What’s a citizen to do? Recent forums, as reported in SN&R and the Bee, have included detailed maps showing where floodwaters will go and what neighborhoods are at risk. Although the pretty maps look great and go a long way toward mollifying a concerned public, an actual analysis of the plan behind the maps shows areas of concern. The recent SN&R article mentioned that despite a number of forums, very few individuals showed up to them. A more important issue may be that very few people were even aware of them and that those hosting the events didn’t hold them in areas conducive to large groups. River Park’s meeting was actually over capacity, and the fire chief himself joked about breaking the laws he was meant to enforce to even hold the meeting. Homeowners in our group were never informed of their area’s local meeting, and most of us were unaware of the forums until they had already passed—and we were dedicated to finding this information! If the public is expected to attend and be accountable, then the city should be expected to get the word out to everyone, not just an arbitrary group of homeowners, and proper facilities for such a meeting are a basic prerequisite.

But the mayor and other officials seek to reassure us: We are prepared! We have a plan! News reports have mentioned the reverse 911 system that will be used to alert residents. At one forum we attended, it was stated that the system had not actually been purchased yet. It wasn’t just a matter of whether it was up and running in time for a disaster; it was a matter of getting approved to even buy it.

Despite the presence of Hector Cazares, the city’s director of animal services, at the meetings, no specific comment was made on whether our officials would aid people evacuating along with their animals and how this might happen. They did say large dogs would not be evacuated by helicopter. How about small dogs or cats? An e-mail to city officials regarding the city shelter’s evacuation plan has gone unanswered for more than a month.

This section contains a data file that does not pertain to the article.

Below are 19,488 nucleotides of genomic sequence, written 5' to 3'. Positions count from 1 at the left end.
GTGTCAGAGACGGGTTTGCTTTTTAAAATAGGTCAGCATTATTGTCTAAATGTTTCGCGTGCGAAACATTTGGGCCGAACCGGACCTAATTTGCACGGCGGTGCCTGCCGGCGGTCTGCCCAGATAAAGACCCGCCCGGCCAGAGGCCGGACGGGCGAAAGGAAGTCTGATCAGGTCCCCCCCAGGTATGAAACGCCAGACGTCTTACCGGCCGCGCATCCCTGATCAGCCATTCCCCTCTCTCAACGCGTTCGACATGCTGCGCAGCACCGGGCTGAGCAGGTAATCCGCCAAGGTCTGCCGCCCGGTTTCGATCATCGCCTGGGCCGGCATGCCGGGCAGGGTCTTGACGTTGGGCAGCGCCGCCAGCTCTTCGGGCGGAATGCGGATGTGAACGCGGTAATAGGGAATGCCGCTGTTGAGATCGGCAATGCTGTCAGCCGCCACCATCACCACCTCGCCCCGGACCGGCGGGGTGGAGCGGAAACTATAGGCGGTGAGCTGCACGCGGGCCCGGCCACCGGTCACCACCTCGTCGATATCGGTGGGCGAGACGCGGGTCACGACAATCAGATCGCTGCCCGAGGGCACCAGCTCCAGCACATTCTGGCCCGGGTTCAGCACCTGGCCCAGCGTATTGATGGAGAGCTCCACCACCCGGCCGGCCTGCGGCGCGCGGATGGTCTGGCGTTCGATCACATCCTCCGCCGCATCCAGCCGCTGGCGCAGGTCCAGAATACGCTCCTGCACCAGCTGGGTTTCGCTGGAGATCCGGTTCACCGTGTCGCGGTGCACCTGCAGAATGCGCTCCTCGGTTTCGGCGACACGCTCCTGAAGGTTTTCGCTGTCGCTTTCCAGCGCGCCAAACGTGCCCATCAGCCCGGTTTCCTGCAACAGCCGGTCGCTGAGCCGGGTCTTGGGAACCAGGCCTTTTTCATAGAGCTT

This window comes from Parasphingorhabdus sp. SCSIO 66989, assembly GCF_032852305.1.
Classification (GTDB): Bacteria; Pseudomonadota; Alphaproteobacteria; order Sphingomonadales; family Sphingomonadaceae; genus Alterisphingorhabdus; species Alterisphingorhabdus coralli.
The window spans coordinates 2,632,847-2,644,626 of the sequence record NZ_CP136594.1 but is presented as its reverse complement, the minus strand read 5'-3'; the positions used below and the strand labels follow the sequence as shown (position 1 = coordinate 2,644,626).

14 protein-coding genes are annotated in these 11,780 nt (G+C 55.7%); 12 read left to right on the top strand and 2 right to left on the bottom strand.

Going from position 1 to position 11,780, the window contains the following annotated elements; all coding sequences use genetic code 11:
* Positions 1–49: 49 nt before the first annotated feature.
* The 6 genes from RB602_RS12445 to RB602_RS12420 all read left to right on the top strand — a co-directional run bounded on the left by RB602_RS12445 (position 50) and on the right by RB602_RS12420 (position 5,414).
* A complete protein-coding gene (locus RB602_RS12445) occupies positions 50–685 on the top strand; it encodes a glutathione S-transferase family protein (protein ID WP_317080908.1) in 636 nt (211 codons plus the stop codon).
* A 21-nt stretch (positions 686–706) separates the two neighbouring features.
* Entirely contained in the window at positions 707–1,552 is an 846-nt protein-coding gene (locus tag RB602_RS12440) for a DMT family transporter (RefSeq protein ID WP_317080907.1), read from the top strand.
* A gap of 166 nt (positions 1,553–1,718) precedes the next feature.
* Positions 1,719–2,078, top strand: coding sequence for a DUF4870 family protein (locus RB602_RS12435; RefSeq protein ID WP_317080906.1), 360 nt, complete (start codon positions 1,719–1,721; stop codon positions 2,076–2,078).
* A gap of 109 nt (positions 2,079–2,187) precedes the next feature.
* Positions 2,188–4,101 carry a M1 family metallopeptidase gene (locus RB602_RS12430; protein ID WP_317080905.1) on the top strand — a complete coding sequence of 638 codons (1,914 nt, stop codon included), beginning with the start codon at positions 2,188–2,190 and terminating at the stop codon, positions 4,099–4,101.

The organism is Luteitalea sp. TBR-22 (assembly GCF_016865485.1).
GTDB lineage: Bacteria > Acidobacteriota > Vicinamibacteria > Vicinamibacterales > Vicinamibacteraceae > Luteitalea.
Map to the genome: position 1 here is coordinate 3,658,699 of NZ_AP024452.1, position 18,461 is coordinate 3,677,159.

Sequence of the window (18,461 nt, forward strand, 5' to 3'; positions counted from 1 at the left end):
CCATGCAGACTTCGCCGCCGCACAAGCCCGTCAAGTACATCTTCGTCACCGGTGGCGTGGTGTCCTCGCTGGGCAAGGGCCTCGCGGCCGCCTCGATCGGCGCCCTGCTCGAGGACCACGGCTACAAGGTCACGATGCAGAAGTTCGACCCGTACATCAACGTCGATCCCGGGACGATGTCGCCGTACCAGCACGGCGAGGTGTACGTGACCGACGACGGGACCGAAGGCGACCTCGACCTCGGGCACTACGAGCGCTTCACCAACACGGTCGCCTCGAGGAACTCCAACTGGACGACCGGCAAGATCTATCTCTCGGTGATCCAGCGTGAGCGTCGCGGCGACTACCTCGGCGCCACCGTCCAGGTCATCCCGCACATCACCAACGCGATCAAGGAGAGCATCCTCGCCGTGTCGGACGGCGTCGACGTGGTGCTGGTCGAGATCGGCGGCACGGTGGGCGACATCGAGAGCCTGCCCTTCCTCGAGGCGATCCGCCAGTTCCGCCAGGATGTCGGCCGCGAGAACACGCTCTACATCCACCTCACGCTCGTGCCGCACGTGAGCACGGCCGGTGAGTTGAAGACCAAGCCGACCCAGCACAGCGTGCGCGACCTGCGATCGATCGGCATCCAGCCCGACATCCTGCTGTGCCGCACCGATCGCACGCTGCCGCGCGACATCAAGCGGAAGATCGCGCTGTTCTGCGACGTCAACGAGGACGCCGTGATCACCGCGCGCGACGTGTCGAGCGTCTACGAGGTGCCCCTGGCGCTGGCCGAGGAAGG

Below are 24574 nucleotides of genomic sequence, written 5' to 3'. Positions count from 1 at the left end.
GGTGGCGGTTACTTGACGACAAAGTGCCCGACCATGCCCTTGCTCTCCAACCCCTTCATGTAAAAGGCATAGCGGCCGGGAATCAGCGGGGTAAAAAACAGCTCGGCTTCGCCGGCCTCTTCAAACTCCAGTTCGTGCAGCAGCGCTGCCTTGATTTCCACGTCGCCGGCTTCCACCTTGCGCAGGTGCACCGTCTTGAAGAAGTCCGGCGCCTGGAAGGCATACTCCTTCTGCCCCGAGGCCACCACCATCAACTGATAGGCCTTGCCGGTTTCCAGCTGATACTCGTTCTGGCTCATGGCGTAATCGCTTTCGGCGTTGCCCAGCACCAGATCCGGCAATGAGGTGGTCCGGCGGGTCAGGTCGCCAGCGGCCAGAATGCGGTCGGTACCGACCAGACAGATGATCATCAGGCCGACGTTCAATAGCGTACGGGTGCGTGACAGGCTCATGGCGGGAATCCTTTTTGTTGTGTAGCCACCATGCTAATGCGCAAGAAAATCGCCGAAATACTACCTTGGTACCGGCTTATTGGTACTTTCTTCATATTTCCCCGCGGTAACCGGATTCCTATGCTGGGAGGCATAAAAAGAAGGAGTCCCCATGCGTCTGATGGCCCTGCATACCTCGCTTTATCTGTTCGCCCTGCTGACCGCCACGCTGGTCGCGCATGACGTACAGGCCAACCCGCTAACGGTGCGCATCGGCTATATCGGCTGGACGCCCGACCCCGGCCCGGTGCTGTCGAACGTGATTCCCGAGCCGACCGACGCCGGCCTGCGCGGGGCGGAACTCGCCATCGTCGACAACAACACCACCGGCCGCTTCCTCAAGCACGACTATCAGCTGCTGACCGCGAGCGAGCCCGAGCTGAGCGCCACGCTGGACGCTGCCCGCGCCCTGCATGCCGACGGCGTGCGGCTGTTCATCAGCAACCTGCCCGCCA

Community Emergency Response Team (CERT) representative Juli Farley commented at the River Park meeting that despite her presence at other meetings, that was the first time she had been allowed to talk. CERT provides training to individuals to prepare them for disaster and also to aid others during a disaster. Considering that the training was being recommended by city officials at the forums, and that personal accountability is being heavily stressed, it would seem appropriate to let her talk more. Again, cooperation and communication seem to be a fantasy.

An investigation of preparedness at California State University, Sacramento, offered little more basis for optimism. Annette Meza, the transportation assistant, chuckled when asked about evacuation and said, “Go to the highest floor of the nearest building,” while Bill Scheffler, the coordinator for emergency operations, assured us that rafts are in the budget to be purchased. I feel assured; how about you? Maybe we’ll be able to use all the hot air around these parts to inflate those rafts.

Professor Kevin Wehr wrote this article with the assistance of students Marla Atchinson, Brooke Davis, Loran Garcia, Alex Keeble, Sharon Long, Heather Mondor, Robb Mullins, Wendy Namisnik, Elaine Paul, Lisa Peterson, Jack Phillips, Refugio Rivas, Dorian Rodriguez, Tanisha Searle and Bernadette Tello.